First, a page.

It is fairly certain that by this stage each posterior nerverudiment has its own separate and independent junction with the spinal cord ; their dorsal extremities are nevertheless probably connected with each other by a continuous commissure.

The cells composing the rudiments are still round, and have, in fact, undergone no important modifications since the last stage.

The important feature of the section figured (fig. Db), and one which it shares with the other sections of the same embryo, is the appearance of connective-tissue cells around the nerverudiment. These cells arise from two sources ; one of these is supplied by the vertebral rudiments, which at the end of the last stage (PI. 22, fig. C, vr) become split off from the inner layer of the muscle-plates. The vertebral rudiments have in fact commenced to grow up on each side of the neural canal, in order to form the mass of cells out of which the neural arches are subsequently developed.

The dorsal extremities of the muscle-plates form the second source of these connective-tissue cells. These latter cells lie dorsal and external to the nerve-rudiments.

The presence of this connective tissue, in addition to the nerve-rudiments, removes the possibility of erroneous interpretations in the previous stages of the Pristiurus-embryo.

It might be urged that the two masses which I have called nerve-rudiments are nothing else than mesoblastic connective tissue commencing to develope around the neural canal, and that the appearance of attachment to the neural canal which they present is due to bad preparation or imperfect observation. The sections of both this and the last Torpedo-embryo which I have been describing clearly prove that this is not the case. We have, in fact, in the same sections the developing connective tissue as well as the nerve-rudiments, and at a time when the latter still retains its primitive attachment to the neural canal. The anterior root (fig. D b, ar} is still a distinct conical prominence, but somewhat larger than in the previously described embryo ; it is composed of several cells, and the cells of the spinal cord in its neighbourhood converge towards its point of origin.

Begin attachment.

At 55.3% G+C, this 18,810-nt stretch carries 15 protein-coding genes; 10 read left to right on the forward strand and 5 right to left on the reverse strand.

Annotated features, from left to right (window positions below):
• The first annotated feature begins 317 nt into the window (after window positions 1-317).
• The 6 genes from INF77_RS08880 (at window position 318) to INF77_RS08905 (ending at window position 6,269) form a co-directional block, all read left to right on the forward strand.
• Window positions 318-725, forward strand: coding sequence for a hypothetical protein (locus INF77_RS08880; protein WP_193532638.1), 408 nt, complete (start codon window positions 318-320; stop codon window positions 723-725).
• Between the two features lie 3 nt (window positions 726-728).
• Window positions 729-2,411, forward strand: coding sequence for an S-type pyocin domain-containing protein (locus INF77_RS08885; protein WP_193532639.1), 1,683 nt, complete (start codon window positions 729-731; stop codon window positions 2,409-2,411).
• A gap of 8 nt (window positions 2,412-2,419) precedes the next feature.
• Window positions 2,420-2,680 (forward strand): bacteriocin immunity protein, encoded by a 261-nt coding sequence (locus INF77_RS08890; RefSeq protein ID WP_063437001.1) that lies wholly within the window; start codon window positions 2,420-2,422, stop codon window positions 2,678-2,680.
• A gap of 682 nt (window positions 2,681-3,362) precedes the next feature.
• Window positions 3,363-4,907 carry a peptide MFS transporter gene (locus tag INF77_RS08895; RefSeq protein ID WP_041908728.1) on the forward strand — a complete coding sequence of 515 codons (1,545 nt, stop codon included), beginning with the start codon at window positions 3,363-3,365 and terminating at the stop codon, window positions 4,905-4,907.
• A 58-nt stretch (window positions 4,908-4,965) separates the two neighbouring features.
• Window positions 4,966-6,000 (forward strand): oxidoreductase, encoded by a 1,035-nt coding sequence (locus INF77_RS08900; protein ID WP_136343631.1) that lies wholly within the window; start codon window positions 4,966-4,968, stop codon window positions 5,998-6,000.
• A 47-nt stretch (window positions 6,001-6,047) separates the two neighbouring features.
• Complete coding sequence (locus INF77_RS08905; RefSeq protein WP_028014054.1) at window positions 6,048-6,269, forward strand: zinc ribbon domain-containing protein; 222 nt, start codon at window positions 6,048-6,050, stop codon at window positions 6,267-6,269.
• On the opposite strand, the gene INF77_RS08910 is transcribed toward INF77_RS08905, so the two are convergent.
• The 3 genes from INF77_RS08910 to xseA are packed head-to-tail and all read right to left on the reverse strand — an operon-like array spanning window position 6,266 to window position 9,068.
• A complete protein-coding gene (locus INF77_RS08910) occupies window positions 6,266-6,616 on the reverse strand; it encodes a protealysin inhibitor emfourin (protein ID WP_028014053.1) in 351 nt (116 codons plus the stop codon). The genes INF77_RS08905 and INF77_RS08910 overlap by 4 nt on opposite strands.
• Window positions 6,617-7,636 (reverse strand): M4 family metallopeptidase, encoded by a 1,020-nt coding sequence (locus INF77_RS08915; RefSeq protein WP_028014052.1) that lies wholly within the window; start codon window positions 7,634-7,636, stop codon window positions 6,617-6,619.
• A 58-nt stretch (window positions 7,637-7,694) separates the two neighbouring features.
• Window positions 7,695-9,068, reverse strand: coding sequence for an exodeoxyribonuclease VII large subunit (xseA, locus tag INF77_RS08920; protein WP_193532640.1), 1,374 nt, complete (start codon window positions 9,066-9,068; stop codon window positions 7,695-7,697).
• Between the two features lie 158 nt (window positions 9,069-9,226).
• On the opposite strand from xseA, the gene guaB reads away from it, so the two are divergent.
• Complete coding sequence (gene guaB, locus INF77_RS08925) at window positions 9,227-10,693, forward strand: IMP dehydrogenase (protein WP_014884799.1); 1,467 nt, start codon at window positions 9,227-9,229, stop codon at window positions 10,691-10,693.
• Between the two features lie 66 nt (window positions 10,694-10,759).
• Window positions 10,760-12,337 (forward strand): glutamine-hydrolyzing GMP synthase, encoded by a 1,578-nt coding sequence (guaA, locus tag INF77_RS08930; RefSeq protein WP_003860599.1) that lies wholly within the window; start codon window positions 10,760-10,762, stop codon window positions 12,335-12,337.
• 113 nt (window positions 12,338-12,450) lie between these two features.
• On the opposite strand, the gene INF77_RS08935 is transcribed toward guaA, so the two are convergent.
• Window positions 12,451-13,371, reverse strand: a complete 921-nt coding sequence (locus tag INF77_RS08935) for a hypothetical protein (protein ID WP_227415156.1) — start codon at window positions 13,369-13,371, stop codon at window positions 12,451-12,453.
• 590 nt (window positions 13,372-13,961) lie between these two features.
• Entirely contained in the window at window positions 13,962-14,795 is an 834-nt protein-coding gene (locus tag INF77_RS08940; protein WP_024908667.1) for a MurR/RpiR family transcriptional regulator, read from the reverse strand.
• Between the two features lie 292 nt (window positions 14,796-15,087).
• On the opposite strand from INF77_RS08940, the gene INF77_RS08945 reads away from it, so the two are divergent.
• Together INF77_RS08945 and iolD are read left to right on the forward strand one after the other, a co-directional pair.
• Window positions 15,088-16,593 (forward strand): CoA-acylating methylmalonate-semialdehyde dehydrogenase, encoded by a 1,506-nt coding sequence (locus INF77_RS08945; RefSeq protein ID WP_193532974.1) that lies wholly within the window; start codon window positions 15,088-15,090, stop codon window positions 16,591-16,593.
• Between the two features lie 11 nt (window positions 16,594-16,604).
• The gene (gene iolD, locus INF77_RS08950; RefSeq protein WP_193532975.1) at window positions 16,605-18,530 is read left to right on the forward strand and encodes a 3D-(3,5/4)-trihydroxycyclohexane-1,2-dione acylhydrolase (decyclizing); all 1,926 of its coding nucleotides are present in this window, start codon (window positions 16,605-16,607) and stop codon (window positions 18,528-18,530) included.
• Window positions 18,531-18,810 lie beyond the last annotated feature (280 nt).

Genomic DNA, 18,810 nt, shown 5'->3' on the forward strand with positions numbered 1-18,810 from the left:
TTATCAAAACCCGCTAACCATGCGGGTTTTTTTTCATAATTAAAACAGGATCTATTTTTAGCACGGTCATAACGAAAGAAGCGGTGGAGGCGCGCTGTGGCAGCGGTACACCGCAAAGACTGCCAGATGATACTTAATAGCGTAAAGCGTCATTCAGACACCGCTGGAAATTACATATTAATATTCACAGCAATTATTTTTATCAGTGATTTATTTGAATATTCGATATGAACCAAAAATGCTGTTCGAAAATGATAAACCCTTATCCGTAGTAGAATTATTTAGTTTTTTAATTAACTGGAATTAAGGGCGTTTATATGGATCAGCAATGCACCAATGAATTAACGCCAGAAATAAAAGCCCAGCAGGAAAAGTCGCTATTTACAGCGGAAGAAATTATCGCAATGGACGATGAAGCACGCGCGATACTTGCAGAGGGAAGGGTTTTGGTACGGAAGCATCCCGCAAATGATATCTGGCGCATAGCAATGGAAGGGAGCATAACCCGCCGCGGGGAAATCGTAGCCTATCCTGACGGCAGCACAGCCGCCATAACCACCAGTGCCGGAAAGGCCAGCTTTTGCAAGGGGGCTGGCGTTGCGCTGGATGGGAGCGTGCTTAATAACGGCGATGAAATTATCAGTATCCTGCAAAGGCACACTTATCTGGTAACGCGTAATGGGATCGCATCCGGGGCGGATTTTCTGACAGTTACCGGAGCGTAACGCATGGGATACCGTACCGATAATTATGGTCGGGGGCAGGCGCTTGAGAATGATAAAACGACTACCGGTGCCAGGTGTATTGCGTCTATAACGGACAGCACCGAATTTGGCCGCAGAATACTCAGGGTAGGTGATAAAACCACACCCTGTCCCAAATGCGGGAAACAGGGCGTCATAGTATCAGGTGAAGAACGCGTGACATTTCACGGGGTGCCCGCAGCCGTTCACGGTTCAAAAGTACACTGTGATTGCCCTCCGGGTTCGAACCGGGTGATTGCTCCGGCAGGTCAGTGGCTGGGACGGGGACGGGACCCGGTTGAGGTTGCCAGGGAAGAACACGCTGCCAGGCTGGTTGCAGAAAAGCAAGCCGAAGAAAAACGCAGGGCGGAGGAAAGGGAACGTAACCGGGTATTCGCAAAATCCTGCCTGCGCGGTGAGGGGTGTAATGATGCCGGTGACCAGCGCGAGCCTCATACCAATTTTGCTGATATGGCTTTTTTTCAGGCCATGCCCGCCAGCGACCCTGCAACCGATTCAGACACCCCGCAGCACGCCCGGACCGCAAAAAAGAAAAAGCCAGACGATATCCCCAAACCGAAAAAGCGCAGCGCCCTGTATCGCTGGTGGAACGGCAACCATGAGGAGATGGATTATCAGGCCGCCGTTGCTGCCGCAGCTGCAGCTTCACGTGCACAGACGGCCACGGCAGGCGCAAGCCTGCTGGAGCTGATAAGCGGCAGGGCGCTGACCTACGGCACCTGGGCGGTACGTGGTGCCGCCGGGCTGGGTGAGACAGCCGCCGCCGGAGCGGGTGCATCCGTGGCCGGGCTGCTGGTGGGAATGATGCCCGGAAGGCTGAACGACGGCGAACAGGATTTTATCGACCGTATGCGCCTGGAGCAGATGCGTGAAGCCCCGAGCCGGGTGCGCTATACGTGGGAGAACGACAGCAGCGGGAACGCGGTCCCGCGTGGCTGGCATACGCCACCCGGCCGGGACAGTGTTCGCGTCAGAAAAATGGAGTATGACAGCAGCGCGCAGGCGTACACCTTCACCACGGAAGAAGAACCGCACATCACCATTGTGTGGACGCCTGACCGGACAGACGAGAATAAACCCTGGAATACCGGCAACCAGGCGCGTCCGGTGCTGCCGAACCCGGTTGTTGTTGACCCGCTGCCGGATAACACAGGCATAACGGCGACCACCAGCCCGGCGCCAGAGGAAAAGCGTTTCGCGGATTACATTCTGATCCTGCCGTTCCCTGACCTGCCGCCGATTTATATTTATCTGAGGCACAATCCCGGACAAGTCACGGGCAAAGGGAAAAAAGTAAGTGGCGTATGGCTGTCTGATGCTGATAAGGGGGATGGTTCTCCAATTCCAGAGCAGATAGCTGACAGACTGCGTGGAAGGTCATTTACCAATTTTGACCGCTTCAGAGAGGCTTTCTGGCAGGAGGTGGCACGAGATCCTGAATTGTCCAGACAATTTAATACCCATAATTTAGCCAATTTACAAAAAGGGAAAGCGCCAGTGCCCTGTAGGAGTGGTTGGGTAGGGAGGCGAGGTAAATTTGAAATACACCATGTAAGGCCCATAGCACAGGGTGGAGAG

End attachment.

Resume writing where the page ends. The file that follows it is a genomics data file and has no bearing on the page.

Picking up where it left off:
In a Torpedo-embryo (PI. 22, fig. D c) somewhat older than the one last described, though again derived from the oviduct of the same female, both the anterior and the posterior rudiments have made considerable steps in development.

In sections taken from the hinder part of the body I found that the posterior rudiments nearly agreed in size with those in fig. D b.

It is, however, still less easy than there to trace the junction o*f the posterior rudiments with the spinal cord, and the upper ends of the rudiments of the two sides do not nearly meet.

In a considerable series of sections I failed to find any case in which I could be absolutely certain that a junction between the nerve and the spinal cord was effected ; and it is possible that in course of the change of position which this junction undergoes there may be for a short period a break of continuity between the nerve and the cord. This, however, I do not think probable. But if it takes place at all, it takes place before the nerve becomes functionally active, and so cannot be looked upon as possesstng any physiological significance.